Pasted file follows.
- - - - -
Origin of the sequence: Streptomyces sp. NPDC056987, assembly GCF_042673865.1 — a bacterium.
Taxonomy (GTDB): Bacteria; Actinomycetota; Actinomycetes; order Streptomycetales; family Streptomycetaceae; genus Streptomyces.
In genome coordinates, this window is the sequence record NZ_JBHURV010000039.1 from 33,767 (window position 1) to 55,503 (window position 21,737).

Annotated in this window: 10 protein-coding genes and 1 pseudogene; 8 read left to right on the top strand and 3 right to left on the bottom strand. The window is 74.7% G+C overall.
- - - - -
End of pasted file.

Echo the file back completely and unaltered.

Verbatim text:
Origin of the sequence: Streptomyces sp. NPDC056987, assembly GCF_042673865.1 — a bacterium.
Taxonomy (GTDB): Bacteria; Actinomycetota; Actinomycetes; order Streptomycetales; family Streptomycetaceae; genus Streptomyces.
In genome coordinates, this window is the sequence record NZ_JBHURV010000039.1 from 33,767 (window position 1) to 55,503 (window position 21,737).

Annotated in this window: 10 protein-coding genes and 1 pseudogene; 8 read left to right on the top strand and 3 right to left on the bottom strand. The window is 74.7% G+C overall.